Is 256 GB enough storage for university? Is 2 TB on a laptop overkill? How do I increase the storage on my MacBook? Questions like these are far too common.
This article will answer all such queries and help you choose the right storage capacity for your laptop.
For the everyday user, 256 GB – 512 GB is the sweet spot. Of course, there are scenarios where it’s not just better, but necessary to go higher or lower than this range.
As such, we’ve discussed in detail, how much storage you’ll need for most purposes, in the article below.
It’s important to account for OS space, especially on systems with low overall storage. Microsoft and Apple both recommend allotting around 32 GBs of storage space for the operating system. Any less may lead to performance issues.
The second thing is the matter of advertised vs. actual disk space. For instance, an SSD advertised as 256 GB is actually only 238 GB in size. This discrepancy is even greater in higher storage capacity media. You can read more about this in the FAQ section at the end.
We recommend keeping these things in mind when deciding on the right storage capacity for your laptop.
Storage Requirement by Usage
We’ve divided the space recommendations into light, medium, and heavy sections. This should help you make the best decision according to your usage intensity, needs, and requirements.
Most casual users use laptops for school/office work, surfing the web, storing some photos, videos, and the occasional game or two. For these purposes, an entry-level laptop with 128 GB – 256 GB of storage space will more than suffice.
Work-related applications such as MS Office suite, Zoom, Photoshop, etc., only occupy a few GBs at most. The same goes for internet browsers and most general-purpose software.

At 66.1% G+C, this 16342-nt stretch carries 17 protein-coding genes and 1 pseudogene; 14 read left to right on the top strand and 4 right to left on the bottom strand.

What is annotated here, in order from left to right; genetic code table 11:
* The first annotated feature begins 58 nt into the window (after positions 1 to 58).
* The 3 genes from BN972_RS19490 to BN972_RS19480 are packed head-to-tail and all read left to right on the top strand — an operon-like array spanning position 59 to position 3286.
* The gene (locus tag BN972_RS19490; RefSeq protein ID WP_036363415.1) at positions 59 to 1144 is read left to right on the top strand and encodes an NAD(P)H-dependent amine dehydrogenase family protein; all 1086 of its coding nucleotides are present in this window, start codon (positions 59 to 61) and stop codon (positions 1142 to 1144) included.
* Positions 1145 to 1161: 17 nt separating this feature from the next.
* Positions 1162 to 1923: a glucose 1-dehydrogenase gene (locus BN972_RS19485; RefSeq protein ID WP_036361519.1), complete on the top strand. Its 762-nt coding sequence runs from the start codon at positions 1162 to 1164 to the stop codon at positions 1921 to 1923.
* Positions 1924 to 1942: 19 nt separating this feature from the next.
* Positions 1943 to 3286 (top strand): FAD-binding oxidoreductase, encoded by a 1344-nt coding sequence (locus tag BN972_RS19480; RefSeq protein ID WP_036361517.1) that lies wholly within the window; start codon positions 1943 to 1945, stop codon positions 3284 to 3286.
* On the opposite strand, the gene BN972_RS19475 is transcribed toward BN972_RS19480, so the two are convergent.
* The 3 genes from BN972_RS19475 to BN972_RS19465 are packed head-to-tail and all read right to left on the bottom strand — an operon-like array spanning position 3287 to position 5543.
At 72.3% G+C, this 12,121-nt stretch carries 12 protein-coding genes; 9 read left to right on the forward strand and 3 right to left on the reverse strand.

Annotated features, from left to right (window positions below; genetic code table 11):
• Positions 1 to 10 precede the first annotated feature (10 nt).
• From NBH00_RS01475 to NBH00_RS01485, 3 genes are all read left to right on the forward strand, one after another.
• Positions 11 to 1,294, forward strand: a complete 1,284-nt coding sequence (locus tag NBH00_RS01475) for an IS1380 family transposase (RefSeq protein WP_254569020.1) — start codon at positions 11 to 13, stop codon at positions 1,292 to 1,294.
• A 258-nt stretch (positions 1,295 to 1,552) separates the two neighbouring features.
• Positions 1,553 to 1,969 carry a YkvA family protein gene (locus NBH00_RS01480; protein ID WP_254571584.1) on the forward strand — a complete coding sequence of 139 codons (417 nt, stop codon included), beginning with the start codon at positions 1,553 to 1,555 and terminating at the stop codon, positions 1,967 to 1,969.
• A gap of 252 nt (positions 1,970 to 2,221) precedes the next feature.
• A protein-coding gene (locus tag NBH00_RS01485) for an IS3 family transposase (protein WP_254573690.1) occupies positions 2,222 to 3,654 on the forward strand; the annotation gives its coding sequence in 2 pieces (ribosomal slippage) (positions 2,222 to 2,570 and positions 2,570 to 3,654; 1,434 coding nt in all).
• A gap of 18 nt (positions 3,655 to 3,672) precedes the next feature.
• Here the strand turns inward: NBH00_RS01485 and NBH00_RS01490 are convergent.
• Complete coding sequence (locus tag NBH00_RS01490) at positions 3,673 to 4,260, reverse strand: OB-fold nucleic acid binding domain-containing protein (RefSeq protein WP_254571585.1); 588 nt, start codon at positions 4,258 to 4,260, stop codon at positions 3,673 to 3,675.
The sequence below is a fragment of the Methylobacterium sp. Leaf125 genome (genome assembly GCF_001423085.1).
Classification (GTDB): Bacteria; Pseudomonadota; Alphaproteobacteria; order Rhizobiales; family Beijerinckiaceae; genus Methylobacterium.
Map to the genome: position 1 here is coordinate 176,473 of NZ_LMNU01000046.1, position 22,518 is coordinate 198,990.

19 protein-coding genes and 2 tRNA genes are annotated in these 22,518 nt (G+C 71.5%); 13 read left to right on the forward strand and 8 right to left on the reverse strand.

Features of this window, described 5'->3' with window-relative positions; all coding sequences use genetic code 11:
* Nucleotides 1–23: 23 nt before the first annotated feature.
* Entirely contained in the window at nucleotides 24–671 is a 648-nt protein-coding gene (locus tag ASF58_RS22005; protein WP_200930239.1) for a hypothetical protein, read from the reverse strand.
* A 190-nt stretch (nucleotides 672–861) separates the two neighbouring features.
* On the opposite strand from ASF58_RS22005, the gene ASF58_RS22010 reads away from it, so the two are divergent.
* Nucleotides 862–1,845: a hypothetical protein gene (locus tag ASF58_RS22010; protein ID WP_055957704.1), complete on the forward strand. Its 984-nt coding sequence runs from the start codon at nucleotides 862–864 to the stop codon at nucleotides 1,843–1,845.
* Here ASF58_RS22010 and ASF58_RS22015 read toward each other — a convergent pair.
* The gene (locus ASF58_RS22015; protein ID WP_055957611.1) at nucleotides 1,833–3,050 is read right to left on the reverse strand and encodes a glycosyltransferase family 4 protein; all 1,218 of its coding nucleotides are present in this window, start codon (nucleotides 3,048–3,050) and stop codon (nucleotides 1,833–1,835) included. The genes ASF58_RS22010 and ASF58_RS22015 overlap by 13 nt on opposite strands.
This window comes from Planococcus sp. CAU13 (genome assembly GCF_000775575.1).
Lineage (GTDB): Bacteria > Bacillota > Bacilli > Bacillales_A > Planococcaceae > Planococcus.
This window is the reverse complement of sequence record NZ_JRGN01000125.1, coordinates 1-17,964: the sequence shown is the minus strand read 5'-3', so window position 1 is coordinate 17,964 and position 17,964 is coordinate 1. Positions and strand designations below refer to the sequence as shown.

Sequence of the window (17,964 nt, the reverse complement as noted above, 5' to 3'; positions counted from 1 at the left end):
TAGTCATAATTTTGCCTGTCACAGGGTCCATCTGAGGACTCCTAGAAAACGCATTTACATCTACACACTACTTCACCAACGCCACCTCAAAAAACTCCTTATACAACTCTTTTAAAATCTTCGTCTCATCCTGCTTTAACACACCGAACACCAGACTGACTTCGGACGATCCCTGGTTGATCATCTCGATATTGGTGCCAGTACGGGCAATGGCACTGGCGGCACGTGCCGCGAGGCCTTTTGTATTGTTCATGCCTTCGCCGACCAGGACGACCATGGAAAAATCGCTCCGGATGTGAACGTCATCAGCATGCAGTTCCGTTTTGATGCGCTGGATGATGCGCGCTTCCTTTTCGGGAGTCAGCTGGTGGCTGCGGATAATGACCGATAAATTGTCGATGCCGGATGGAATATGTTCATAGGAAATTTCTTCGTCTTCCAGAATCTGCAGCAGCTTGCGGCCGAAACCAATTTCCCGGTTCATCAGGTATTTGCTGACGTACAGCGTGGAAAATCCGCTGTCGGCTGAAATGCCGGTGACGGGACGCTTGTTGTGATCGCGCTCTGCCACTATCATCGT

When it comes to storing photos, image size usually ranges from 200 KB – 8 MB. Assuming an average image’s size is 4 MB, 1000 photographs would occupy roughly 4 GBs of space. Even on a 128 GB system, that’s barely anything.
Videos are a bit trickier. On average, an hour-long HD (720p) video will occupy around 900 MBs. For practical purposes, let’s say you’re storing personal videos, movies, and series that add up to 50 hours total – that would be roughly 45 GBs.
A bit more of a dent for sure, but let’s be honest, most people don’t locally store that many videos anymore. Cloud-based services like Netflix are all the rage these days, so videos taking up too much space likely won’t be a concern for most users.
And finally, video games. AAA games require huge storage capacity and regularly make headlines these days with insane sizes of over 100 GBs. But that’s the top of the line. The average game only comes out to around 8-10 GBs, especially if you consider older games as well. In any case, a laptop with 256 GB storage will be plenty for casual gamers.
Certain professionals like photo and video editors, programmers, engineers, etc., require higher-end laptops capable of handling resource-intensive tasks. In addition to powerful processors and GPUs, it’s also important that these laptops have 512 GB – 1 TB of storage space.
As a Computer Science or Engineering student, you’ll likely need to install several virtual machines and test a lot of applications. For these purposes, 512 GB will usually suffice. If you plan to store photos, videos, games, and stuff as well, 1 TB storage might be a better option.
The same applies to graphic designers, video editors, and content creators. For reference, a RAW photo is usually 10-50 MB in size, and a 1080P 60FPS video sizes up to 1GB per minute.
Over time, you’ll rack up a large number of such projects, which will add up to hundreds, if not thousands of GBs. So, 1 TB is absolutely necessary for professional photographers and videographers.
ARK: Survival Evolved, with all the expansions included, can take up almost 300 GBs. Yes, that’s a massive amount of space for just one game!
While ARK may be an extreme example, modern games in general (Elden Ring – 60 GB, Valorant – 20GB) tend to be on the heavier side.
High res vids are no joke either. A Full HD movie usually ranges from 3 – 6 GBs, whereas a commercial Blu-Ray is between 15 – 25 GBs.
The fact is that collecting any sort of media and storing it locally requires quite a lot of storage space. As such, we recommend 2 – 4 TBs if you plan to download a lot of games, movies, and media in general.